The degree of integration of a gender perspective in any given project can be seen as a continuum (adapted from Eckman, 2002):

Gender Negative Gender Neutral Gender Sensitive Gender Positive Gender Transformative

Gender inequalities are reinforced to achieve desired development outcomes

Uses gender norms, roles and stereotypes that reinforce gender inequalities

Gender is not considered relevant to development outcome

Gender norms, roles and relations are not affected (worsened or improved)

Gender is a means to reach set development goals

Addressing gender norms, roles and access to resources in so far as needed to reach project goals

Gender is central to achieving positive development outcomes

Changing gender norms, roles and access to resources a key component of project outcomes

Gender is central to promoting gender equality and achieving positive development outcomes

Transforming unequal gender relations to promote shared power, control of resources, decision-making, and support for women’s empowerment

Source: UN-INSTRAW (now part of UN Women), Glossary of Gender-related Terms and Concepts


UN Women

In July 2010, the United Nations General Assembly created UN Women, the United Nations Entity for Gender Equality and the Empowerment of Women. In doing so, UN Member States took an historic step in accelerating the Organization’s goals on gender equality and the empowerment of women. The creation of UN Women came about as part of the UN reform agenda, bringing together resources and mandates for greater impact. It merges and builds on the important work of four previously distinct parts of the UN system, which focused exclusively on gender equality and women’s empowerment:

  • Division for the Advancement of Women (DAW)
  • International Research and Training Institute for the Advancement of Women (INSTRAW)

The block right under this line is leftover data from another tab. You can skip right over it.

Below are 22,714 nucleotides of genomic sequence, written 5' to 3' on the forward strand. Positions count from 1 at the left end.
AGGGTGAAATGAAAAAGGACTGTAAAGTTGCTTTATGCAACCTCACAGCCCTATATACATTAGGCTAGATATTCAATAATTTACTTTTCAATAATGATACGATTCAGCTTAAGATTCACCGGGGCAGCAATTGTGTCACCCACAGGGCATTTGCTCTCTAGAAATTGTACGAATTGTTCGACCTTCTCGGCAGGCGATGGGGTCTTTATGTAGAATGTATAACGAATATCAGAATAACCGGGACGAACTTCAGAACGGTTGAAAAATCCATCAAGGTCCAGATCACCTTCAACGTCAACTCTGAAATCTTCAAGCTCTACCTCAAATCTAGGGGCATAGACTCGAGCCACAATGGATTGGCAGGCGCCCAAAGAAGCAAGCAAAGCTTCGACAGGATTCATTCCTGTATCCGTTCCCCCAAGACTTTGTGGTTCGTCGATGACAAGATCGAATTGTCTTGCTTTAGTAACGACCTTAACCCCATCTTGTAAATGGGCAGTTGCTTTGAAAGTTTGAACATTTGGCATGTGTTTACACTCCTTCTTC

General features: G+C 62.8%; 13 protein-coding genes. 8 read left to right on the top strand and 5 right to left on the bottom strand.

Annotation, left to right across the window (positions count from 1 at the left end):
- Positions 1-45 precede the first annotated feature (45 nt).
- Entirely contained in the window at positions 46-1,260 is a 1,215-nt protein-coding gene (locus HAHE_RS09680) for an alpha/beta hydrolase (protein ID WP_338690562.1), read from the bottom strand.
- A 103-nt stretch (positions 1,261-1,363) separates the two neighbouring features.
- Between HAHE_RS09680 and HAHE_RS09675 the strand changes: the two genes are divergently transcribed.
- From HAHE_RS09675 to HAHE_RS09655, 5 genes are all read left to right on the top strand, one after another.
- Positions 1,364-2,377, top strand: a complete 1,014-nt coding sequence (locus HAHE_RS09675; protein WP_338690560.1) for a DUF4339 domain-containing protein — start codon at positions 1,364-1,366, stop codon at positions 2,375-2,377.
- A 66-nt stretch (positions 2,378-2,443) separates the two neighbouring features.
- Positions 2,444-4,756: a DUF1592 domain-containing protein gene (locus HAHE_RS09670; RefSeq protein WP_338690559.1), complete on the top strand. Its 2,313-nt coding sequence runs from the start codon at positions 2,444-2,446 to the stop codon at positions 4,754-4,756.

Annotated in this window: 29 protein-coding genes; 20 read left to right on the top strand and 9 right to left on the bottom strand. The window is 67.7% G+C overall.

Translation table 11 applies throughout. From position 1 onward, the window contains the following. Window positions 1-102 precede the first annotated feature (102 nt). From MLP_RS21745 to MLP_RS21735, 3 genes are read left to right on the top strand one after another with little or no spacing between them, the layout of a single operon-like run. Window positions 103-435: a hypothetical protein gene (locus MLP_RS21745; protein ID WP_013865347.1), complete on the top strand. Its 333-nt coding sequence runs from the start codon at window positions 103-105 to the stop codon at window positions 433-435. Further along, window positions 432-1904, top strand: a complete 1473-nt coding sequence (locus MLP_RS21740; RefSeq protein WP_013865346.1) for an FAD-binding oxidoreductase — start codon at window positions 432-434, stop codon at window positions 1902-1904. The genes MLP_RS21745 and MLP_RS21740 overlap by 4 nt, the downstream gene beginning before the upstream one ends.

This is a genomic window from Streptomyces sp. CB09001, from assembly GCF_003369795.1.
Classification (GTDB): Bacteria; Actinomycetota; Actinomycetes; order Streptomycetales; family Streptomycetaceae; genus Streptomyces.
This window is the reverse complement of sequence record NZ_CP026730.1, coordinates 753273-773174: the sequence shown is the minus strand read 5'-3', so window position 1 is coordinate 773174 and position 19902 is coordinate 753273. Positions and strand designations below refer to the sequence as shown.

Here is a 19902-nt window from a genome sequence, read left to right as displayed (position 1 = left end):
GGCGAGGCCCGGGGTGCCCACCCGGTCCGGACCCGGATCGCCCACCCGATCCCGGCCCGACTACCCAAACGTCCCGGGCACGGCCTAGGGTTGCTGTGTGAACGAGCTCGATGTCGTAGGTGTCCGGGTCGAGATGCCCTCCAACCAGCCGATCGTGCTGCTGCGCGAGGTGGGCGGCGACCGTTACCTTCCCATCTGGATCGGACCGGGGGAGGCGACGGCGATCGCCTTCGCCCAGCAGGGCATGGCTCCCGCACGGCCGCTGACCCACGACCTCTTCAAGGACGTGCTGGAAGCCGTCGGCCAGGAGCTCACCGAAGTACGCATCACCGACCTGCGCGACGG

• Office of the Special Adviser on Gender Issues and Advancement of Women (OSAGI)
  • United Nations Development Fund for Women (UNIFEM)

The main roles of UN Women are:

  • To support inter-governmental bodies, such as the Commission on the Status of Women, in their formulation of policies, global standards and norms.
  • To help Member States to implement these standards, standing ready to provide suitable technical and financial support to those countries that request it, and to forge effective partnerships with civil society.
  • To hold the UN system accountable for its own commitments on gender equality, including regular monitoring of system-wide progress.

Source: UN Women, About UN Women


Power

Power involves the ability, skill or capacity to make decisions and take action; physical force or strength. The exercise of power is an important aspect of relationships. The more power a person has, the more choices are available to that person. People who have less power have fewer choices and are therefore more vulnerable to abuse. When women’s movements, feminist groups and development organizations help people acquire “power” individually and collectively, they do not necessarily understand power in its traditional sense of domination or “power over.” Instead, they have agreed that there are several kinds of power involved in the empowerment process. These four dimensions are called: power over, power to, power with and power from within.

Power with: Social or political power which highlights the notion of common purpose or understanding, as well as the ability to get together to negotiate and defend a common goal (individual and collective rights, political ideas such as lobbying, etc.). Collectively, people feel they have power when they can get together and unite in search of a common objective, or when they share the same vision.